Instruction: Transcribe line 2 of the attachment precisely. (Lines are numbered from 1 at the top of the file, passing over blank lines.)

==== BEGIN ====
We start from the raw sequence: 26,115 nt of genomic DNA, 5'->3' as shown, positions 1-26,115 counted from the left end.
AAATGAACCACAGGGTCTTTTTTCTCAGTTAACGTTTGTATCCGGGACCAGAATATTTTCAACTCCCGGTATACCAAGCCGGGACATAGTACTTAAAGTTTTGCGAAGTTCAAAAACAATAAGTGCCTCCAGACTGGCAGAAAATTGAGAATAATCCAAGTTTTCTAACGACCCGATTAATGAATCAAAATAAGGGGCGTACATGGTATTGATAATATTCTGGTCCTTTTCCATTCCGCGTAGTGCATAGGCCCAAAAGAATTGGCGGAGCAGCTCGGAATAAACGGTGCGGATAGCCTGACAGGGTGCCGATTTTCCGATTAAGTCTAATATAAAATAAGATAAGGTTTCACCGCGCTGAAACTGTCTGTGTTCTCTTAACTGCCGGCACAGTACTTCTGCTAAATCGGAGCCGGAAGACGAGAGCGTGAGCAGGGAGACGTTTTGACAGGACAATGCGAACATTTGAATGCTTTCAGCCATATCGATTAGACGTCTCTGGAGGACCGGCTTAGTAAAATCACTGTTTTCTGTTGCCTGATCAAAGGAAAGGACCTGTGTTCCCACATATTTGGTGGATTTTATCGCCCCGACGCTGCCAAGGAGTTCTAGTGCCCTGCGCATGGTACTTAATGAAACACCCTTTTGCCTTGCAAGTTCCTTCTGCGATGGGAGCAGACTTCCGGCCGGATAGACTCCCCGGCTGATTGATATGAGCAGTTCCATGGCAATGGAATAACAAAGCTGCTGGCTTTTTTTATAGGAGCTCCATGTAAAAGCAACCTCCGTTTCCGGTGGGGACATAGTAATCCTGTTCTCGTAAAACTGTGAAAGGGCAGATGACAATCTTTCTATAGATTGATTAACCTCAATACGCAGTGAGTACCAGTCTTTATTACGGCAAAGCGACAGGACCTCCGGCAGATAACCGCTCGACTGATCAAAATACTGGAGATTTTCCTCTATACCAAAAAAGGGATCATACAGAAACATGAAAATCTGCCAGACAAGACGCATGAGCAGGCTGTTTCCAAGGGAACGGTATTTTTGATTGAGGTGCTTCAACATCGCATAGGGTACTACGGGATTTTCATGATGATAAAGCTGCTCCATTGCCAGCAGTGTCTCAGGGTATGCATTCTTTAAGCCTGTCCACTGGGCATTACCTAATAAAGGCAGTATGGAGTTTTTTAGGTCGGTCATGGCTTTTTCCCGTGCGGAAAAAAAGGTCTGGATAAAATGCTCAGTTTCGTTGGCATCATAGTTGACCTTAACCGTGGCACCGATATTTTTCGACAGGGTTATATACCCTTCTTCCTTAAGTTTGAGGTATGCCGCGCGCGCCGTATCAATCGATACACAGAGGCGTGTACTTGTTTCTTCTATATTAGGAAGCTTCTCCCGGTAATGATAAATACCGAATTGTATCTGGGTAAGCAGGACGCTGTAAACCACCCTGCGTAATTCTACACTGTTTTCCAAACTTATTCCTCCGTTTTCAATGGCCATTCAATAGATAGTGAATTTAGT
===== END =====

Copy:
AAATGAACCACAGGGTCTTTTTTCTCAGTTAACGTTTGTATCCGGGACCAGAATATTTTCAACTCCCGGTATACCAAGCCGGGACATAGTACTTAAAGTTTTGCGAAGTTCAAAAACAATAAGTGCCTCCAGACTGGCAGAAAATTGAGAATAATCCAAGTTTTCTAACGACCCGATTAATGAATCAAAATAAGGGGCGTACATGGTATTGATAATATTCTGGTCCTTTTCCATTCCGCGTAGTGCATAGGCCCAAAAGAATTGGCGGAGCAGCTCGGAATAAACGGTGCGGATAGCCTGACAGGGTGCCGATTTTCCGATTAAGTCTAATATAAAATAAGATAAGGTTTCACCGCGCTGAAACTGTCTGTGTTCTCTTAACTGCCGGCACAGTACTTCTGCTAAATCGGAGCCGGAAGACGAGAGCGTGAGCAGGGAGACGTTTTGACAGGACAATGCGAACATTTGAATGCTTTCAGCCATATCGATTAGACGTCTCTGGAGGACCGGCTTAGTAAAATCACTGTTTTCTGTTGCCTGATCAAAGGAAAGGACCTGTGTTCCCACATATTTGGTGGATTTTATCGCCCCGACGCTGCCAAGGAGTTCTAGTGCCCTGCGCATGGTACTTAATGAAACACCCTTTTGCCTTGCAAGTTCCTTCTGCGATGGGAGCAGACTTCCGGCCGGATAGACTCCCCGGCTGATTGATATGAGCAGTTCCATGGCAATGGAATAACAAAGCTGCTGGCTTTTTTTATAGGAGCTCCATGTAAAAGCAACCTCCGTTTCCGGTGGGGACATAGTAATCCTGTTCTCGTAAAACTGTGAAAGGGCAGATGACAATCTTTCTATAGATTGATTAACCTCAATACGCAGTGAGTACCAGTCTTTATTACGGCAAAGCGACAGGACCTCCGGCAGATAACCGCTCGACTGATCAAAATACTGGAGATTTTCCTCTATACCAAAAAAGGGATCATACAGAAACATGAAAATCTGCCAGACAAGACGCATGAGCAGGCTGTTTCCAAGGGAACGGTATTTTTGATTGAGGTGCTTCAACATCGCATAGGGTACTACGGGATTTTCATGATGATAAAGCTGCTCCATTGCCAGCAGTGTCTCAGGGTATGCATTCTTTAAGCCTGTCCACTGGGCATTACCTAATAAAGGCAGTATGGAGTTTTTTAGGTCGGTCATGGCTTTTTCCCGTGCGGAAAAAAAGGTCTGGATAAAATGCTCAGTTTCGTTGGCATCATAGTTGACCTTAACCGTGGCACCGATATTTTTCGACAGGGTTATATACCCTTCTTCCTTAAGTTTGAGGTATGCCGCGCGCGCCGTATCAATCGATACACAGAGGCGTGTACTTGTTTCTTCTATATTAGGAAGCTTCTCCCGGTAATGATAAATACCGAATTGTATCTGGGTAAGCAGGACGCTGTAAACCACCCTGCGTAATTCTACACTGTTTTCCAAACTTATTCCTCCGTTTTCAATGGCCATTCAATAGATAGTGAATTTAGT